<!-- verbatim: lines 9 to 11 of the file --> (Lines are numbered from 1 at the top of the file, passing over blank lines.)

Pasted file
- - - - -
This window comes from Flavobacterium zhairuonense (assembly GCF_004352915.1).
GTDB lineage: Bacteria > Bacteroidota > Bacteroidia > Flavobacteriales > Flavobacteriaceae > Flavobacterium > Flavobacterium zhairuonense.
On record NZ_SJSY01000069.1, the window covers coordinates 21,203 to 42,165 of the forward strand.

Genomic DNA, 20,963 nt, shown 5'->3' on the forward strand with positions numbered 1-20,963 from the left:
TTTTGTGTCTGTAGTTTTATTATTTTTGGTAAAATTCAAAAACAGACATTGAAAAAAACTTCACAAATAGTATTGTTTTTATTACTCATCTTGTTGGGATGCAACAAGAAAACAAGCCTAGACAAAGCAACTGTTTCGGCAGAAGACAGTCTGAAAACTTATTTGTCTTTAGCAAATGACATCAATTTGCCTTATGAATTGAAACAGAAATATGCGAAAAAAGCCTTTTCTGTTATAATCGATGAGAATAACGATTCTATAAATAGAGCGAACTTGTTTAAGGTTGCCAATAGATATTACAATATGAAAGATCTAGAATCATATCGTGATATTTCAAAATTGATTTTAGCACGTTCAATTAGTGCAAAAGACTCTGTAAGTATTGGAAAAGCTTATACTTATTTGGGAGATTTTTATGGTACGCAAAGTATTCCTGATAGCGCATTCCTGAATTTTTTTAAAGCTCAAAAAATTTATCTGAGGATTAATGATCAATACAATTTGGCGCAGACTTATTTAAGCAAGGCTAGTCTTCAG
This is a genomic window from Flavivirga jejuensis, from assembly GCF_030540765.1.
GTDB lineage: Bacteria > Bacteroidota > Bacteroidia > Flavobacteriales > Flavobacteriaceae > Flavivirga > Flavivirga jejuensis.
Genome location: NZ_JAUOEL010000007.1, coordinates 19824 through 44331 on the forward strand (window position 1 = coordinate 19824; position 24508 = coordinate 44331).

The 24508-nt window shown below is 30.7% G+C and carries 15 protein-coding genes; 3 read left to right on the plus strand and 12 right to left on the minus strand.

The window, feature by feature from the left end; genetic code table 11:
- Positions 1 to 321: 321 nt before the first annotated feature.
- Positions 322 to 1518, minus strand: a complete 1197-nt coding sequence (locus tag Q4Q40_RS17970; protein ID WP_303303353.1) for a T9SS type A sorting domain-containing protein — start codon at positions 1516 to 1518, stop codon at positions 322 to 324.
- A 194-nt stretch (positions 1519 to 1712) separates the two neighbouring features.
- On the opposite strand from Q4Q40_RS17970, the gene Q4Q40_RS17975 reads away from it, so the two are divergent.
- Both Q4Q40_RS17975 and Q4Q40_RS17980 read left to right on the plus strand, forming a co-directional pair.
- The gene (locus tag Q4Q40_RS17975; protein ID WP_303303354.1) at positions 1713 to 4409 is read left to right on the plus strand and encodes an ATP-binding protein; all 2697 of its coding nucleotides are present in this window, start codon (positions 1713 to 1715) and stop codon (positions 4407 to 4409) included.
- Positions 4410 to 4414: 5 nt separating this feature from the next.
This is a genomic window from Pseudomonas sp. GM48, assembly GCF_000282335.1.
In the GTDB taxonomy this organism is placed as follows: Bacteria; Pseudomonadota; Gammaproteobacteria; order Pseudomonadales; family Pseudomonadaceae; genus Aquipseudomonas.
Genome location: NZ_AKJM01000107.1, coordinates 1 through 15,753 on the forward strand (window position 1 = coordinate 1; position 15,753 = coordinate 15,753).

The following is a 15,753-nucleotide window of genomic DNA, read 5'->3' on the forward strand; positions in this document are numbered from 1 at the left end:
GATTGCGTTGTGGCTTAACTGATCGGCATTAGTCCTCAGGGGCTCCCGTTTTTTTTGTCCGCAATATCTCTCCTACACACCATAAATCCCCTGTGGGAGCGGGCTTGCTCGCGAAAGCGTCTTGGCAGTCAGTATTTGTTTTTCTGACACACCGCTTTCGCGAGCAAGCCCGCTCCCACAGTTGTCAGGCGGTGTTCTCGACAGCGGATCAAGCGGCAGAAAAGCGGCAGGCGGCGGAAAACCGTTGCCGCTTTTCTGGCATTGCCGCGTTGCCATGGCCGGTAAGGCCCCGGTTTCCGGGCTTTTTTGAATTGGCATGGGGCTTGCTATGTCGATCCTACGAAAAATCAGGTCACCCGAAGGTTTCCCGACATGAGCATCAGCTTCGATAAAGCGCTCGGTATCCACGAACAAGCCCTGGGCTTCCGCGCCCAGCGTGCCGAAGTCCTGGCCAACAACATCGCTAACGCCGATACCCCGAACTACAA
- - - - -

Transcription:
The 24508-nt window shown below is 30.7% G+C and carries 15 protein-coding genes; 3 read left to right on the plus strand and 12 right to left on the minus strand.

The window, feature by feature from the left end; genetic code table 11:
- Positions 1 to 321: 321 nt before the first annotated feature.